Sen. Brian Schatz (D-Hawaii) wants to abolish the debt ceiling, and is planning to file a bill to do just that when Congress reconvenes next month.

Schatz, the Democrats’ chief deputy whip, announced on Twitter that he has already drafted legislation to abolish the statute, which has become a regular flashpoint between Democrats and Republicans.



The debt ceiling sets a legal limit to how much the US Treasury can borrow, even if Congress has approved spending in excess of that limit. If spending reaches the limit, the Treasury can’t borrow more money to pay the bills, leading to a debt default. It would also harm the U.S. credit rating.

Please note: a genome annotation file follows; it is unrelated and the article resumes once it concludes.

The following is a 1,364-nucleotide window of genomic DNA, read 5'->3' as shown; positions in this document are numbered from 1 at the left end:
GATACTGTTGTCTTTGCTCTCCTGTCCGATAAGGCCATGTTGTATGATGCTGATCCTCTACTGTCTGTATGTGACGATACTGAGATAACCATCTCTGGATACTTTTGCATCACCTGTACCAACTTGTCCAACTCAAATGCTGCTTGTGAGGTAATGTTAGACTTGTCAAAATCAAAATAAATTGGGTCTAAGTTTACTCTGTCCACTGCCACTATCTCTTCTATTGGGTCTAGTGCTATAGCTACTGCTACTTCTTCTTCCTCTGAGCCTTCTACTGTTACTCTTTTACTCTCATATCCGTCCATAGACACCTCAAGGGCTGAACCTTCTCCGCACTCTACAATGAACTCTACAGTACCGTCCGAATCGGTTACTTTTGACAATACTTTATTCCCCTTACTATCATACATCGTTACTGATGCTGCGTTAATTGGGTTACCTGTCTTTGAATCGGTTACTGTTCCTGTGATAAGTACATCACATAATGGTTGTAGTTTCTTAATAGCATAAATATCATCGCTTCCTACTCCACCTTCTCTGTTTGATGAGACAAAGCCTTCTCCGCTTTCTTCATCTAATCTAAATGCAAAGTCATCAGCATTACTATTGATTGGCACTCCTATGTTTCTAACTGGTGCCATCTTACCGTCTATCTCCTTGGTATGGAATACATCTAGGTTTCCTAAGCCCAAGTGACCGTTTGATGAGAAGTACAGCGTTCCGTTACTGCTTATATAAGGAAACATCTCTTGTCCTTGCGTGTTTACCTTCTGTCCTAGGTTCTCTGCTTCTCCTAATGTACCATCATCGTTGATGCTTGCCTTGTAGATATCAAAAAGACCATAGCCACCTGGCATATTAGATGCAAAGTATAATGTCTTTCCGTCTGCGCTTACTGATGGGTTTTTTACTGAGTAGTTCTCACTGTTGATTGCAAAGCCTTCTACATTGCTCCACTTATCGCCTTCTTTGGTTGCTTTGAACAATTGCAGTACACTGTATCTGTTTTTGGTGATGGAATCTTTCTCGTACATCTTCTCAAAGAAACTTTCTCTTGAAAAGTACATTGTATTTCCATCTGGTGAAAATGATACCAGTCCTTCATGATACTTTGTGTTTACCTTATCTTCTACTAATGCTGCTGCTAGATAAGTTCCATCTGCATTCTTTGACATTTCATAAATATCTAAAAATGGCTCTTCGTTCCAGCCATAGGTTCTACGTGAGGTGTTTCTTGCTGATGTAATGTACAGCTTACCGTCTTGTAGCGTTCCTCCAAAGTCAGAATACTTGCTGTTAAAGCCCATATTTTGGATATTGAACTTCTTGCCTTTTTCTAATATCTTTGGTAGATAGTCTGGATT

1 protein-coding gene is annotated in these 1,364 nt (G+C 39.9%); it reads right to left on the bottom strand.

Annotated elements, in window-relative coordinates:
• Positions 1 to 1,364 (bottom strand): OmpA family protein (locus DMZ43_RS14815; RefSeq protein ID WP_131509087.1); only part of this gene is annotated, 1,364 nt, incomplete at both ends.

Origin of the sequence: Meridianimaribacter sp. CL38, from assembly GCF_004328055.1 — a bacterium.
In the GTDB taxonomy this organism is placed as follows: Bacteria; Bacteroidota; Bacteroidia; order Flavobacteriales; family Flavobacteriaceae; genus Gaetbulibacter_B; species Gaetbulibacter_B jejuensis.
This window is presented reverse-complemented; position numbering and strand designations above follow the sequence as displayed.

The U.S. has come to the brink of default several times in the past decade, most notably in 2011 when the ratings agency S&P downgraded the credit rating as a result of brinksmanship over the debt limit.

{mosads}Fiscal hawks have tried to use the must-pass debt limit vote to enact spending or regulatory reforms, or pass otherwise difficult-to-swallow legislation. In 2013, for example, conservative Republicans championed adding an Obamacare repeal to the debt limit lift.

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